Rialto also said that given that the individual unit holders were not provided with ownership of the common property, it was nonsense to suggest that Rialto was providing a warranty to the individual unit owners for the façade of the building.

In any event, said Rialto, the individual unit owners were not able to make a claim for defects in the common property and were not suffering loss as this was a loss suffered by the body corporate.

Merger

Rialto also said that its obligation to construct in a workmanlike manner had ceased at the point of completion of the property transfer under the legal principle applicable to the sale and transfer of land known as merger.

The concept of merger has a special place in the sale and purchase of land, where typically, the parties identify any clauses in the contract that do not terminate at the time of the transfer of the land.  This has been a longstanding principle in order to have finality at the time of the sale and transfer of land. The contracts identified some clauses that were said to survive the completion of the building work.  The contracts did not expressly state that the obligation to construct in a workmanlike manner survived completion.

The Court’s decision

In relation to the contract terms, the Court accepted that there was no obligation on Rialto itself to carry out the construction.  However, the Court rejected Rialto’s suggestion that by engaging the builder to carry out this work, it had discharged its obligations under the sales contracts.

The obligation was to construct the building in a workmanlike manner and the fact that Rialto subcontracted the work to a builder did not excuse Rialto from its good workmanship obligations to the purchasers.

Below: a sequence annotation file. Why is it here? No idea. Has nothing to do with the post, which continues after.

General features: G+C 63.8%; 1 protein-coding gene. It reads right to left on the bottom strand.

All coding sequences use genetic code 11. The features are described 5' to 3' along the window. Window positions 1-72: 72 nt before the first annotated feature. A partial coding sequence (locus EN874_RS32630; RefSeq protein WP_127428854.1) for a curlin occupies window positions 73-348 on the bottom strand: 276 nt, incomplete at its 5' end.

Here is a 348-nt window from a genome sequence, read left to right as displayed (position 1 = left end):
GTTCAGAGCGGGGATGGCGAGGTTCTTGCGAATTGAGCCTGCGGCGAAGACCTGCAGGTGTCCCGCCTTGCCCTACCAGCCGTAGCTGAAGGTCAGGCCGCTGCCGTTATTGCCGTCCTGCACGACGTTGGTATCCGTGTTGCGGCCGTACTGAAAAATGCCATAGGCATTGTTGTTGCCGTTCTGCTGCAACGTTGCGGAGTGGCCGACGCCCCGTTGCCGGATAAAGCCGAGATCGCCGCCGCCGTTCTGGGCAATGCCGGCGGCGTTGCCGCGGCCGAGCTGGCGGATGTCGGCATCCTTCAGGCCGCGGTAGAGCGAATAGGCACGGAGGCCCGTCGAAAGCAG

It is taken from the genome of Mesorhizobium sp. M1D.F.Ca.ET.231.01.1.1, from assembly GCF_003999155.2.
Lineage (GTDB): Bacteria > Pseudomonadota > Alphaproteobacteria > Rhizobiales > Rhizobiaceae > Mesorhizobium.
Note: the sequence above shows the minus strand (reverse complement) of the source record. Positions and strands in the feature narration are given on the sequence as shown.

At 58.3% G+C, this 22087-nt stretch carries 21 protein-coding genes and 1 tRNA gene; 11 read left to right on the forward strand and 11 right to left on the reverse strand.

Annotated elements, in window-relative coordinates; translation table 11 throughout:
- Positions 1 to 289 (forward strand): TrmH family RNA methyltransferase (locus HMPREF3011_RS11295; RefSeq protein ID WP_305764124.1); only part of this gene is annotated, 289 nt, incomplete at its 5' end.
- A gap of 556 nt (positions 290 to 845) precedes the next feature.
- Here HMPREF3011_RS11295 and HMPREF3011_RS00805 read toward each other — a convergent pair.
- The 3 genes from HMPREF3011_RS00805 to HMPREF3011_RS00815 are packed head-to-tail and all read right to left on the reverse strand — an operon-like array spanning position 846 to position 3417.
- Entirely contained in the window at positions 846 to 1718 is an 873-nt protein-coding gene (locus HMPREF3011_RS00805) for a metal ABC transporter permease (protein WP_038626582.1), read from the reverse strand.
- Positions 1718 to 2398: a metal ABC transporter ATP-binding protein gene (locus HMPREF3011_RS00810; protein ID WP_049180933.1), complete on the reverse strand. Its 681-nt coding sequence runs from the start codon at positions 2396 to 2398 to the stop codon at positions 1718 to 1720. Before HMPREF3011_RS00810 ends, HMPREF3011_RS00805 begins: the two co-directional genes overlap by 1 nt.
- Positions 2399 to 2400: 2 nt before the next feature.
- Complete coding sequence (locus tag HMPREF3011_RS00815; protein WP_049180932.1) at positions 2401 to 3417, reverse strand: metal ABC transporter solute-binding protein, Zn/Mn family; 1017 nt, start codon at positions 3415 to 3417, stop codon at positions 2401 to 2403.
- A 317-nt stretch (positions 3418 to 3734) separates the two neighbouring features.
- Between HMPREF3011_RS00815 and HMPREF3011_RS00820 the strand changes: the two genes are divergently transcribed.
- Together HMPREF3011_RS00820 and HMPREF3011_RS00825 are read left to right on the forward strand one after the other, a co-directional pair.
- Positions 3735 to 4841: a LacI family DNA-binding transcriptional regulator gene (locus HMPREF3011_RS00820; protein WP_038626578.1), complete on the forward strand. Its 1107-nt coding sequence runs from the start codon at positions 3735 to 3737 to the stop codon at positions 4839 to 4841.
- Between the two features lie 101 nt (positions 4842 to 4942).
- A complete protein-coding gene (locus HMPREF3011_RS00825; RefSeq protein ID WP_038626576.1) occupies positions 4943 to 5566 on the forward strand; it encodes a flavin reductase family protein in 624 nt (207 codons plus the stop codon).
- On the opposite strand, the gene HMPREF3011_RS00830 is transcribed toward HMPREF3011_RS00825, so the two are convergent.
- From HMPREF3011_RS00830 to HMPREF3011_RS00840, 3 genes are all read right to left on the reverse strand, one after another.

As to the common property submission, the Court said that each individual unit holder was directly impacted by the defects in the common property and was an equitable owner of that property.  Each unit holder had suffered loss by reason of the raising of the levy to carry out the replacement and repairs to the façade.

In relation to the merger argument, the Court held that it was well established law that the right to enforce a vendor’s obligation to construct a building on the property in the manner set out in the contract, is a right “collateral” to the conveyance which does not merge on completion.

Having determined these issues of liability, the Court of Appeal referred the dispute out to an expert to determine the appropriate methods of rectification of the façade and the water ingress and for determinations of quantum of any remedial work, including defects to individual apartments as claimed.

Conclusion

Developers and purchasers should consider the terms of their sale and purchase contracts.  Where the contracts include an obligation to construct in a workmanlike manner or in a manner compliant with the National Construction Code, the developer may find itself liable for defective work if the builder it engaged is unwilling or unable to meet claims brought for rectification.

[1] Rialto Sports Pty Limited v Cancer Care Associates Pty Limited; CCA Estates Pty Limited; Davjul Holdings Pty Limited; Armmam Pty Limited [2022] NSWCA 146